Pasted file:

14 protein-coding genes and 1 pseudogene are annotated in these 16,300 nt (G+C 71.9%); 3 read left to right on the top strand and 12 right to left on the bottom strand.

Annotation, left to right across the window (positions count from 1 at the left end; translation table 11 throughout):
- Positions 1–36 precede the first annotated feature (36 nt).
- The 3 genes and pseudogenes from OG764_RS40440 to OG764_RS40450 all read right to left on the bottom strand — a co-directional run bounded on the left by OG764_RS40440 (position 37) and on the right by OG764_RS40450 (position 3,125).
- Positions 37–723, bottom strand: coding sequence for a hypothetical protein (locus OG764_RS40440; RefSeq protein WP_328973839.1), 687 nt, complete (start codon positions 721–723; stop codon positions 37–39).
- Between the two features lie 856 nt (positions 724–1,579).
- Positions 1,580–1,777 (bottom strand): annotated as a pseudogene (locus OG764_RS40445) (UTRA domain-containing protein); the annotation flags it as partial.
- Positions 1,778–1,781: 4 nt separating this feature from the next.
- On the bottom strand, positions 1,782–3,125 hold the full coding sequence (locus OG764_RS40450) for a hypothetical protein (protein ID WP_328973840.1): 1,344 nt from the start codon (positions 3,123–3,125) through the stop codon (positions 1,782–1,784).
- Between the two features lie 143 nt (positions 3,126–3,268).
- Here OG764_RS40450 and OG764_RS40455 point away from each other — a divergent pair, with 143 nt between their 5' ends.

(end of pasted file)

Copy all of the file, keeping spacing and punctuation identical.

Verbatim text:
14 protein-coding genes and 1 pseudogene are annotated in these 16,300 nt (G+C 71.9%); 3 read left to right on the top strand and 12 right to left on the bottom strand.

Annotation, left to right across the window (positions count from 1 at the left end; translation table 11 throughout):
- Positions 1–36 precede the first annotated feature (36 nt).
- The 3 genes and pseudogenes from OG764_RS40440 to OG764_RS40450 all read right to left on the bottom strand — a co-directional run bounded on the left by OG764_RS40440 (position 37) and on the right by OG764_RS40450 (position 3,125).
- Positions 37–723, bottom strand: coding sequence for a hypothetical protein (locus OG764_RS40440; RefSeq protein WP_328973839.1), 687 nt, complete (start codon positions 721–723; stop codon positions 37–39).
- Between the two features lie 856 nt (positions 724–1,579).
- Positions 1,580–1,777 (bottom strand): annotated as a pseudogene (locus OG764_RS40445) (UTRA domain-containing protein); the annotation flags it as partial.
- Positions 1,778–1,781: 4 nt separating this feature from the next.
- On the bottom strand, positions 1,782–3,125 hold the full coding sequence (locus OG764_RS40450) for a hypothetical protein (protein ID WP_328973840.1): 1,344 nt from the start codon (positions 3,123–3,125) through the stop codon (positions 1,782–1,784).
- Between the two features lie 143 nt (positions 3,126–3,268).
- Here OG764_RS40450 and OG764_RS40455 point away from each other — a divergent pair, with 143 nt between their 5' ends.